Religious Liberty in a Secular Government

Kim Davis.

Some think she is a saint.

Some think she is a bigot.

Could be a little of both; a lot of saints are bigots.

That’s just the nature of the Gospel: God came to save the dredges, the broken, the casted out, the people who need him the most.


It is unsurprising that this is an uncomfortable subject for conservative Evangelicals.

Unsurprising that homosexuals are uncomfortable for conservative Evangelicals to be around.

They are being used to reveal our prejudice and self-righteousness; we claim we “hate the sin, love the sinner,” but is that even possible?

As someone I read recently put it, “shouldn’t we love the sinner because we are one also, and God loves us?”

Our hatred for sin should not be indignation; that is a manifestation of judgment.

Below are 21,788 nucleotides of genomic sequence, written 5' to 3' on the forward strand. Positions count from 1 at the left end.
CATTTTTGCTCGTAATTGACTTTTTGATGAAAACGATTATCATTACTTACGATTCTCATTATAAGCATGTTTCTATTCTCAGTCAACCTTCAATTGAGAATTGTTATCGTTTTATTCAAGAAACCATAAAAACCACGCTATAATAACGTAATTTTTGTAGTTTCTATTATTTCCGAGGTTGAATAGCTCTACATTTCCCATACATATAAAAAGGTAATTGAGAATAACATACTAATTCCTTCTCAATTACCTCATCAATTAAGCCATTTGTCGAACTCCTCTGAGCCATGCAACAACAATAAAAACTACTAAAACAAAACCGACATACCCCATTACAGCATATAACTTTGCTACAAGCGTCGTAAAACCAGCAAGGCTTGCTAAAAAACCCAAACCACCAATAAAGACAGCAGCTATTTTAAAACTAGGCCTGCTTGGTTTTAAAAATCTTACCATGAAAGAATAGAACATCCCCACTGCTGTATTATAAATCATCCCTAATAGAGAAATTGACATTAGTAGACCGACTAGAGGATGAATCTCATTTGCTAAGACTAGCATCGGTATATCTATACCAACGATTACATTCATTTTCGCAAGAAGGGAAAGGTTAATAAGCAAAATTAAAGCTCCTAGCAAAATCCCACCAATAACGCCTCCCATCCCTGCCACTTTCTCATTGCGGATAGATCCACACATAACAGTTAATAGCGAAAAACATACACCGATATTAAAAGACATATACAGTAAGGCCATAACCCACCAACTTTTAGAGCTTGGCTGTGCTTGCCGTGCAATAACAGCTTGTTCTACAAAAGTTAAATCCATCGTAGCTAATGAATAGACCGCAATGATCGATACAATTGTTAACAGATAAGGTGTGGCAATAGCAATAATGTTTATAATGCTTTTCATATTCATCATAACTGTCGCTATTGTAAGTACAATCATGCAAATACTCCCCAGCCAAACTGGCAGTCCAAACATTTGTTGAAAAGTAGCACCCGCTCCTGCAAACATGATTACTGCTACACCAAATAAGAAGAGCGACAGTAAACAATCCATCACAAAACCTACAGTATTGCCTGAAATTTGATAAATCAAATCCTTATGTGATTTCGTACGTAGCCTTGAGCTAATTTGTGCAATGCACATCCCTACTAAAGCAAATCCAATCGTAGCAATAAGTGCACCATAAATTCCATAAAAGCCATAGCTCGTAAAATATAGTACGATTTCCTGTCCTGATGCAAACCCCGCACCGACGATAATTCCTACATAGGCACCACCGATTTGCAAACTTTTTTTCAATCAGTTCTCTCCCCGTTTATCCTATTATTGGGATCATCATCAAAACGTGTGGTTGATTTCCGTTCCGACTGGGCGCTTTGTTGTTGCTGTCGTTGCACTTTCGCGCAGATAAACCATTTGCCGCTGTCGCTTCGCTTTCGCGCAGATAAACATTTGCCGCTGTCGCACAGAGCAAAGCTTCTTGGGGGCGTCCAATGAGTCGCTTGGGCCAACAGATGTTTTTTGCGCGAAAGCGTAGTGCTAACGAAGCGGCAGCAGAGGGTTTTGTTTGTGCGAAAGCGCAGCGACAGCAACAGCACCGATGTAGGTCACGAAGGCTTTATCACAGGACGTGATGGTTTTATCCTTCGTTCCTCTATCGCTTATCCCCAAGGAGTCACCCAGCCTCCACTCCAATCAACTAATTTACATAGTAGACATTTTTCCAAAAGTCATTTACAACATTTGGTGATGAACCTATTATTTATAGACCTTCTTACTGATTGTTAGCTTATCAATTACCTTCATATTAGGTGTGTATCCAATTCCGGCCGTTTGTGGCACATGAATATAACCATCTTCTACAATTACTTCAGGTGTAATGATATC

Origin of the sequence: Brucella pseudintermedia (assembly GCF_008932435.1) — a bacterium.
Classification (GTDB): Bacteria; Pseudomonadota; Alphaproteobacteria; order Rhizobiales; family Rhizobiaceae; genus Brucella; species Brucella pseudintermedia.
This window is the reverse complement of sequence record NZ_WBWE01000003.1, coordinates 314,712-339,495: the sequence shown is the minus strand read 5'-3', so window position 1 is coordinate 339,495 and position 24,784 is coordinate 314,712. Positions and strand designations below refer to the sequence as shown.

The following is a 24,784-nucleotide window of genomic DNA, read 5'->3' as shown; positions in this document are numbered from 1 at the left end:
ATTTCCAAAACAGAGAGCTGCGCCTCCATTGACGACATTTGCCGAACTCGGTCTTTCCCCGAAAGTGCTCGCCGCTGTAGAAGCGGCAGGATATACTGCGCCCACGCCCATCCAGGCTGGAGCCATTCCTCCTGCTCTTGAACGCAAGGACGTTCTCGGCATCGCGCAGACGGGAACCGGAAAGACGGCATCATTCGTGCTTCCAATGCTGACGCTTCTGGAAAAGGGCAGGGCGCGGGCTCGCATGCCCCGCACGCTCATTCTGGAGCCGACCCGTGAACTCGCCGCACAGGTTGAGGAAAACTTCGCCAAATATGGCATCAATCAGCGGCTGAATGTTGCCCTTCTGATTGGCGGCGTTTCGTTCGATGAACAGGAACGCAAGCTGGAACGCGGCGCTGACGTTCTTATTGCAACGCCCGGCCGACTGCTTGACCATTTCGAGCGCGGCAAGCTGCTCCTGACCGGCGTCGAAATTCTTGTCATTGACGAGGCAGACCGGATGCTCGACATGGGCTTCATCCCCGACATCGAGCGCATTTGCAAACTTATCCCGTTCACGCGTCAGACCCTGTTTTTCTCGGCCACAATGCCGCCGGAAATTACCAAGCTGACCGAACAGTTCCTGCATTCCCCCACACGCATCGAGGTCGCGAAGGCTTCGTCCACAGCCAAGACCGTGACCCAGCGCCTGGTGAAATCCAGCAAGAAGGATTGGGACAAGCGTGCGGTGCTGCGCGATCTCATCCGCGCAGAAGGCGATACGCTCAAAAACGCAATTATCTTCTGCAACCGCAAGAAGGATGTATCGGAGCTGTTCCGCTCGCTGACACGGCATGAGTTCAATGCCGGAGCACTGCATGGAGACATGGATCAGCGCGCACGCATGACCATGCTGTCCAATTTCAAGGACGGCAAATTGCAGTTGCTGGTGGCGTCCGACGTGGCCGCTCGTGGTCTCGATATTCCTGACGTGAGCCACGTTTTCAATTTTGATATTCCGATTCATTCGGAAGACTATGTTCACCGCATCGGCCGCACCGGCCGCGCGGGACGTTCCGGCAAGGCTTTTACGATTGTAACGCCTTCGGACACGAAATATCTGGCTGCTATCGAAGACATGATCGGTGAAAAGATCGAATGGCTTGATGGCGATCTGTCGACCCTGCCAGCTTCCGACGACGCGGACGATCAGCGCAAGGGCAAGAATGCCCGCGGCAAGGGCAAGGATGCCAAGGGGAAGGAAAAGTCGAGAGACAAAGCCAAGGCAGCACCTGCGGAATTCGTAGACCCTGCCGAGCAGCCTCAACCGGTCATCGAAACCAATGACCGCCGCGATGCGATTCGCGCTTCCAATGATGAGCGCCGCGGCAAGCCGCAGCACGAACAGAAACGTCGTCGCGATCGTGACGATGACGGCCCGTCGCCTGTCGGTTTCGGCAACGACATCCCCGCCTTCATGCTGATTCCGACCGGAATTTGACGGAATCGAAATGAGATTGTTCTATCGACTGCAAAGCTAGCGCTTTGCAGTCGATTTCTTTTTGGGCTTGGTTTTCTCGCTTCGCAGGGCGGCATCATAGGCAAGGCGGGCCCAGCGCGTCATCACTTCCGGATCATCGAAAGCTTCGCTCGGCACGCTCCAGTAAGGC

Our hatred for sin should be sorrow and brokenness; that is a manifestation of mercy and compassion.

Mercy always triumphs over judgment. (and yes, that is in context)


But that is not the subject of this blog.

What is the subject of this blog is the place of religious liberty while under the employment of the secular government.

Prominent leaders on the Right, like Mike Huckabee, are stating that Ms. Davis was jailed because she is a Christian.

Queue the “phantom menace” persecution narrative.

But this is not true, not at all.

Ms. Davis was put in jail because as an elected public official, she refused to comply with the law.

Even after being given multiple workarounds, Ms. Davis still refused to sign the marriage certificates of homosexual couples.

She does so on the basis of “religious conviction.”


Now, many of you probably think that I am totally against any sort of public conviction concerning scripture and the Gospel.

You are mistaken on this.

There are many verses in scripture where the prophets or apostles defied the will of governments.

Or religious leaders.

Or whatever.

The clear case seems to be that you follow the law unless that law conflicts with God’s law.

But there is a problem applying this to Kim Davis.


First, Kim Davis is an elected official who is supposed to represent all of her constituents.